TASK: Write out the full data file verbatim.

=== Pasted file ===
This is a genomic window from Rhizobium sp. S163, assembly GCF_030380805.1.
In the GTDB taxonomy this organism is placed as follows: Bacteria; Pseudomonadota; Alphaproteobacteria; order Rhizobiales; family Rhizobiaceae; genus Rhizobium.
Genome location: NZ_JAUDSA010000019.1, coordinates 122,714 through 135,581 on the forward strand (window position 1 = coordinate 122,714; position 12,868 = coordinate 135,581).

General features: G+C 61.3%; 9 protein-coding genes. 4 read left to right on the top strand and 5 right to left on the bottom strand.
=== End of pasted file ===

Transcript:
This is a genomic window from Rhizobium sp. S163, assembly GCF_030380805.1.
In the GTDB taxonomy this organism is placed as follows: Bacteria; Pseudomonadota; Alphaproteobacteria; order Rhizobiales; family Rhizobiaceae; genus Rhizobium.
Genome location: NZ_JAUDSA010000019.1, coordinates 122,714 through 135,581 on the forward strand (window position 1 = coordinate 122,714; position 12,868 = coordinate 135,581).

General features: G+C 61.3%; 9 protein-coding genes. 4 read left to right on the top strand and 5 right to left on the bottom strand.